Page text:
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Facebook bans ads for risky investments

Facebook bans ads for risky investments

Facebook has updated its advertising policies to ban promotions for financial products and services which are usually associated with misleading or deceptive promotional practices.

This includes binary options, initial coin offerings and cryptocurrencies, which the Financial Conduct Authority has warned consumers about on multiple occasions.

In a statement on the social media company's website, Rob Leathern, product management director at Facebook, said: "We want people to continue to discover and learn about new products and services through Facebook ads without fear of scams or deception.

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"That said, there are many companies who are advertising binary options, ICOs and cryptocurrencies that are not currently operating in good faith.

"This policy is intentionally broad while we work to better detect deceptive and misleading advertising practices, and enforcement will begin to ramp up across our platforms including Facebook, Audience Network and Instagram. We will revisit this policy and how we enforce it as our signals improve."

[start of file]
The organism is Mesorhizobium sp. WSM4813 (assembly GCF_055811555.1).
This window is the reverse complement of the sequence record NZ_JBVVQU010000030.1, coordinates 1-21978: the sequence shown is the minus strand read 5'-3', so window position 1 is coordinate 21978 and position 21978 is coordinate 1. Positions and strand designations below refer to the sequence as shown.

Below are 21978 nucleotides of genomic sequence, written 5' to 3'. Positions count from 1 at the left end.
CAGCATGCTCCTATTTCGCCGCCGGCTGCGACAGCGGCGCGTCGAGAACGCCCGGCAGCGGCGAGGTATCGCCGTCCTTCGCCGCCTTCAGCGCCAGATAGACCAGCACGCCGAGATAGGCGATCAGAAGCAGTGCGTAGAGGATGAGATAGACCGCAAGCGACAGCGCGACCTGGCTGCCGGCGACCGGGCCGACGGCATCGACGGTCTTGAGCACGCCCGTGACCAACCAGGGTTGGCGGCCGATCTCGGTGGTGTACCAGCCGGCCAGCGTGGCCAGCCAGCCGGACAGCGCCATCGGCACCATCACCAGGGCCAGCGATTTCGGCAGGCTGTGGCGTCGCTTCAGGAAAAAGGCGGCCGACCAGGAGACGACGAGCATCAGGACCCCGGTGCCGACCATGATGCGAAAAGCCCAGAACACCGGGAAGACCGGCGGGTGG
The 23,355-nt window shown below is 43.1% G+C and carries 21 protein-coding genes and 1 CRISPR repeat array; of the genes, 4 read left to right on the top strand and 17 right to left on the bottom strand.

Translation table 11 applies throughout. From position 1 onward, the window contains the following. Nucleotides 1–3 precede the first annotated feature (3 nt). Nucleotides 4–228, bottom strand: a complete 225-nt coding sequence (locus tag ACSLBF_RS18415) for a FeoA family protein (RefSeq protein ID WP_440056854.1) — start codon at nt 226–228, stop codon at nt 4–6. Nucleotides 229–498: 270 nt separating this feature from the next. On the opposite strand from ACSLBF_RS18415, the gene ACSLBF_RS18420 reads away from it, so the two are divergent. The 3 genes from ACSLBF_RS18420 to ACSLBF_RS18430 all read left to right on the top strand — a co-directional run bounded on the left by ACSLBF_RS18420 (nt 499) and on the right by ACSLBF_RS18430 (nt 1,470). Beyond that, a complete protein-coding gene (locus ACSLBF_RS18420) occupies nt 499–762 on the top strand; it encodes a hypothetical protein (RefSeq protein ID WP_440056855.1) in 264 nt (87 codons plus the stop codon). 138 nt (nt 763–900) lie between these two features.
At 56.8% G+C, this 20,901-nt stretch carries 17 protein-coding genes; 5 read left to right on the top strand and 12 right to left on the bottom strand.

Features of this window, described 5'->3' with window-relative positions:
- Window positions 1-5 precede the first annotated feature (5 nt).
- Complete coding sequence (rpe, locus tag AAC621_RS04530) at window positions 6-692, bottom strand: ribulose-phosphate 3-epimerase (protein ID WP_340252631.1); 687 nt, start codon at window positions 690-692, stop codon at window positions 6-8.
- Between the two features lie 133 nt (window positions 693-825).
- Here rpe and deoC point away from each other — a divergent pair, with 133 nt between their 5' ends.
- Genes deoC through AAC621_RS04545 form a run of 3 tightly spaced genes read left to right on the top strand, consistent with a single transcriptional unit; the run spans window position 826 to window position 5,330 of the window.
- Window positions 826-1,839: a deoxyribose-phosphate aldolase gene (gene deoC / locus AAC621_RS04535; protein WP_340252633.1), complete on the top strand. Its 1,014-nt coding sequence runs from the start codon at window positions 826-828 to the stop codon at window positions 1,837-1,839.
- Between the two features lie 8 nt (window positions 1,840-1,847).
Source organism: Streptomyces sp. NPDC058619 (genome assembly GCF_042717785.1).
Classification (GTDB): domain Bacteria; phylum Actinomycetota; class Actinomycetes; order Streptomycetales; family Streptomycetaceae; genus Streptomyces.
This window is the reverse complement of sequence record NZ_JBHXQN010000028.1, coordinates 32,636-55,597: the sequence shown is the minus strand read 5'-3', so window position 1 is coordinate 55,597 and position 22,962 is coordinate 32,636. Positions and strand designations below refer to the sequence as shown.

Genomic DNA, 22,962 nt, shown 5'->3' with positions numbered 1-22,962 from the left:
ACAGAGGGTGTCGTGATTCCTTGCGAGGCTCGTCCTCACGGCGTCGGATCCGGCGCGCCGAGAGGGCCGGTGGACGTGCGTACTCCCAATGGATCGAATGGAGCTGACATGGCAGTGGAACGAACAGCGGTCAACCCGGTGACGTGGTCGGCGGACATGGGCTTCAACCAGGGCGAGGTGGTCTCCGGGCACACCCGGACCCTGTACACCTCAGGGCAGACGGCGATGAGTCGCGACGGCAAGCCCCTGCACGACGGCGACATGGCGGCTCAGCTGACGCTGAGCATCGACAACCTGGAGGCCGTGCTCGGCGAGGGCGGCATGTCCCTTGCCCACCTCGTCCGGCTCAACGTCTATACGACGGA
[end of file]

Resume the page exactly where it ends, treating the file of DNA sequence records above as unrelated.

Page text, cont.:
Mr Leathern added Facebook was aware it might not catch every advert which falls into this category and urged users to report those which fall through the cracks.

Earlier this week the FCA warned about the increasing use of social media to promote investment scams, saying it is leading to a changing profile of those who fall victims to fraud.

Research by the FCA showed those aged under 25 were six times more likely to trust an investment offer received through social media than those aged 55 plus.

Binary options allow an investor to make a bet on the price of value of a stock, commodity, currency, index or anything capable of being measured in financial terms.

The time periods involved tend to be very short, ranging from between 30 seconds to five minutes.

The FCA's research on this area found the majority of consumers who invest in binary options lose money and find it hard to make sustained profits over a series of bets.

It has also pointed out that in most cases, the firm a consumer buys options from benefits when they lose.

The European Securities and Markets Authority is considering a ban on the marketing, distribution and sale of binary options to retail clients.

Meanwhile the FCA has also raised concerns about virtual currencies such as Bitcoin, saying investors should be prepared to lose all their money.

Initial coin offering issuers accept a cryptocurrency, like Bitcoin or Ether, in exchange for another one related to a specific firm or project.

The FCA said ICOs are "very high-risk, speculative investments".

damian.fantato@ft.com